The family of slain Rawene woman Barbara Ann Moka gave a thumbs up as her partner and killer Matiu Korewha was sentenced to life in jail with a minimum non-parole period of 17 years.
Emotional victim impact statements were read by Ms Moka's two sisters, a brother, mother and a friend in the High Court at Whangarei yesterday, prior to Korewha's sentencing for her murder.
Korewha, 44, bashed Ms Moka to death in a paddock not far from Omanaia's Te Piiti Marae in the early hours of June 9, 2013 before wrapping her body in a blanket and hiding it under a pile of rubbish, the jury heard.
After killing her, Korewha took a number of steps to conceal not only her death but also her body for 17 days before it was discovered. He was found guilty of murder by a jury in December and a few weeks ago admitted another charge of injuring with intent to injure. That charge related to him giving Ms Moka two black eyes during an argument in January 2013.
Her mother Isobel Moka told the court yesterday she wanted to be at the cemetery so she could be close to her slain daughter.
She wore a T-shirt with the words "In Loving Memory of Barbara Moka" and in her victim impact statement said she would never forgive Korewha for taking one of her precious babies.
Isobel Moka said she could not stand around abusive men, was no longer sociable, lost motivation in life and had nightmares of what her daughter's last moments may have been. Ms Moka's oldest sister said her family had become closer throughout the ordeal.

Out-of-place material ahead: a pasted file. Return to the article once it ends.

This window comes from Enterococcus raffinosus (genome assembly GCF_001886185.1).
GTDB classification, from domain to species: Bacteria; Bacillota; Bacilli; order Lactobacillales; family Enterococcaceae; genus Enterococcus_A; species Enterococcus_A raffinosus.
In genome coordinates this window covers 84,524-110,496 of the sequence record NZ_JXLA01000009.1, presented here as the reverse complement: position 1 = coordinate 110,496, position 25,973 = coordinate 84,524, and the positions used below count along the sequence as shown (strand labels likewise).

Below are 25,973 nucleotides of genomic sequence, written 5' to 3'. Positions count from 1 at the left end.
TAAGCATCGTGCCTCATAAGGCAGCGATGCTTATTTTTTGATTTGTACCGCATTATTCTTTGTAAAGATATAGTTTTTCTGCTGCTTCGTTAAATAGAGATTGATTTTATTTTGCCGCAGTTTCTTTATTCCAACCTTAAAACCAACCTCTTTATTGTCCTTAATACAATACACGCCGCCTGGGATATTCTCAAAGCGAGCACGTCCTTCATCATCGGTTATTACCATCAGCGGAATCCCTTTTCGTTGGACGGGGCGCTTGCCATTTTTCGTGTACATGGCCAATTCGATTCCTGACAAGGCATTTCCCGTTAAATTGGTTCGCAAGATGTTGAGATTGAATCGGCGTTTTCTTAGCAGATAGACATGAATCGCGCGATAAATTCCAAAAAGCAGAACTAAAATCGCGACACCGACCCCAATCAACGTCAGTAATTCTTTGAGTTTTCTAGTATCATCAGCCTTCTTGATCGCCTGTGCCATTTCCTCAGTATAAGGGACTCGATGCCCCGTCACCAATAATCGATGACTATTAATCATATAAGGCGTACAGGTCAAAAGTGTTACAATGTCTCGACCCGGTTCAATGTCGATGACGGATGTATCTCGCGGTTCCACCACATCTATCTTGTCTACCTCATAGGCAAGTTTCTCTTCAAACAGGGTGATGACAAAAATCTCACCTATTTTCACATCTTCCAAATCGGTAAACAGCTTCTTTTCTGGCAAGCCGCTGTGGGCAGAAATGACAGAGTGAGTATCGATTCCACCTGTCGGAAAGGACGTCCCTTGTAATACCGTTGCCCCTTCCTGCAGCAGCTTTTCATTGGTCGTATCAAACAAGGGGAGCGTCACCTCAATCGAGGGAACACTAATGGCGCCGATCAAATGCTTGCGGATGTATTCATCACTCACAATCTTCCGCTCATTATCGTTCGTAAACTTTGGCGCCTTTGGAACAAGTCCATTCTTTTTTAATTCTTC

"I want the offender to think about his children growing up without their mother," she said.
Justice Brendan Brown acknowledged the courage and dignity of Ms Moka's family who read their victim impact statements in court.
Crown solicitor Mike Smith said no sentence could heal the wound suffered by Ms Moka's family. Korewha displayed a particular course of conduct in the weeks and months leading up to her murder, he said, and his conduct when he inflicted the fatal blows on Ms Moka was not a "heat-of-the-moment" situation.
Defence lawyer Catherine Cull said Korewha knew he faced a lengthy term of prison irrespective of whether he was convicted of murder or manslaughter.
Justice Brown said he found it difficult to accept Korewha's argument he did not know Ms Moka was severely hurt after she was assaulted in the paddock.
He said the suffering of Ms Moka's family was exacerbated by Korewha's behaviour in terms of him asking family and friends her whereabouts after he had killed her. The murder involved a high level of brutality because Korewha intimidated her, then followed her when she tried to escape from him, Justice Brown said.
Ms Moka's family packed the public gallery and were heard saying "good job" and gave a thumbs up after the judge announced the end sentence.
Korewha was ordered to serve a concurrent term of two years and two months on the charge of injuring with intent to injure.